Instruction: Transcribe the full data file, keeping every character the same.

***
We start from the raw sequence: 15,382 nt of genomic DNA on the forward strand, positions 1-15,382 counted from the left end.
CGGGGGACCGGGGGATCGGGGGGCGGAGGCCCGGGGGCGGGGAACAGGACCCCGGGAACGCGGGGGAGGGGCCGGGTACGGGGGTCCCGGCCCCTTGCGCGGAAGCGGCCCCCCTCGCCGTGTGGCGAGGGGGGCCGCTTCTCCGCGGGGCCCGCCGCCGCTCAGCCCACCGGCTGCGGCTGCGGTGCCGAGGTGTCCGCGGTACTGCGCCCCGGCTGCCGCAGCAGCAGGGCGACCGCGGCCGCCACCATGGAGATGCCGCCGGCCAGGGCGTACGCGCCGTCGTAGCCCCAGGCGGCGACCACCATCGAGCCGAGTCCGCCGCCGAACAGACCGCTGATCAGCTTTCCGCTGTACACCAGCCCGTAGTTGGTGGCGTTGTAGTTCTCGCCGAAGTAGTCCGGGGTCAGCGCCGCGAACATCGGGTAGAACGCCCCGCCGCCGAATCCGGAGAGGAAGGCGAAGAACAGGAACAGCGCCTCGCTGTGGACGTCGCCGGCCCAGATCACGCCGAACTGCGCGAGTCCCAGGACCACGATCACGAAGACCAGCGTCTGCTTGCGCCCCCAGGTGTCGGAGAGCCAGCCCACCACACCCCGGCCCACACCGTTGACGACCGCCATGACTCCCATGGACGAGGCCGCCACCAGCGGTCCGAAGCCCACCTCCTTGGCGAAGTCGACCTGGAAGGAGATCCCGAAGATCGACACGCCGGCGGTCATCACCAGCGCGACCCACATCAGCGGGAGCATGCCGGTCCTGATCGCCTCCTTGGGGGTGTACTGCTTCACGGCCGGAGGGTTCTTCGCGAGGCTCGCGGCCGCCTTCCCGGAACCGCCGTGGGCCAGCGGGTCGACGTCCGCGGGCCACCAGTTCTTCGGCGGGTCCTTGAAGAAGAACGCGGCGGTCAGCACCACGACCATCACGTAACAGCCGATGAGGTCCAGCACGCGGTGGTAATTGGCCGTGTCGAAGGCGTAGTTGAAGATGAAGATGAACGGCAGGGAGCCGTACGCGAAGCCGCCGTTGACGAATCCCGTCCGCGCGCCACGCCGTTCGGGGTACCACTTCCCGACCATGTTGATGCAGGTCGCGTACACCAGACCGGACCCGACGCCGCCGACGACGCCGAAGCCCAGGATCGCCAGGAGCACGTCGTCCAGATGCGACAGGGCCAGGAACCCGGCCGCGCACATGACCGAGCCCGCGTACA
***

We start from the raw sequence: 15,382 nt of genomic DNA on the forward strand, positions 1-15,382 counted from the left end.
CGGGGGACCGGGGGATCGGGGGGCGGAGGCCCGGGGGCGGGGAACAGGACCCCGGGAACGCGGGGGAGGGGCCGGGTACGGGGGTCCCGGCCCCTTGCGCGGAAGCGGCCCCCCTCGCCGTGTGGCGAGGGGGGCCGCTTCTCCGCGGGGCCCGCCGCCGCTCAGCCCACCGGCTGCGGCTGCGGTGCCGAGGTGTCCGCGGTACTGCGCCCCGGCTGCCGCAGCAGCAGGGCGACCGCGGCCGCCACCATGGAGATGCCGCCGGCCAGGGCGTACGCGCCGTCGTAGCCCCAGGCGGCGACCACCATCGAGCCGAGTCCGCCGCCGAACAGACCGCTGATCAGCTTTCCGCTGTACACCAGCCCGTAGTTGGTGGCGTTGTAGTTCTCGCCGAAGTAGTCCGGGGTCAGCGCCGCGAACATCGGGTAGAACGCCCCGCCGCCGAATCCGGAGAGGAAGGCGAAGAACAGGAACAGCGCCTCGCTGTGGACGTCGCCGGCCCAGATCACGCCGAACTGCGCGAGTCCCAGGACCACGATCACGAAGACCAGCGTCTGCTTGCGCCCCCAGGTGTCGGAGAGCCAGCCCACCACACCCCGGCCCACACCGTTGACGACCGCCATGACTCCCATGGACGAGGCCGCCACCAGCGGTCCGAAGCCCACCTCCTTGGCGAAGTCGACCTGGAAGGAGATCCCGAAGATCGACACGCCGGCGGTCATCACCAGCGCGACCCACATCAGCGGGAGCATGCCGGTCCTGATCGCCTCCTTGGGGGTGTACTGCTTCACGGCCGGAGGGTTCTTCGCGAGGCTCGCGGCCGCCTTCCCGGAACCGCCGTGGGCCAGCGGGTCGACGTCCGCGGGCCACCAGTTCTTCGGCGGGTCCTTGAAGAAGAACGCGGCGGTCAGCACCACGACCATCACGTAACAGCCGATGAGGTCCAGCACGCGGTGGTAATTGGCCGTGTCGAAGGCGTAGTTGAAGATGAAGATGAACGGCAGGGAGCCGTACGCGAAGCCGCCGTTGACGAATCCCGTCCGCGCGCCACGCCGTTCGGGGTACCACTTCCCGACCATGTTGATGCAGGTCGCGTACACCAGACCGGACCCGACGCCGCCGACGACGCCGAAGCCCAGGATCGCCAGGAGCACGTCGTCCAGATGCGACAGGGCCAGGAACCCGGCCGCGCACATGACCGAGCCCGCGTACA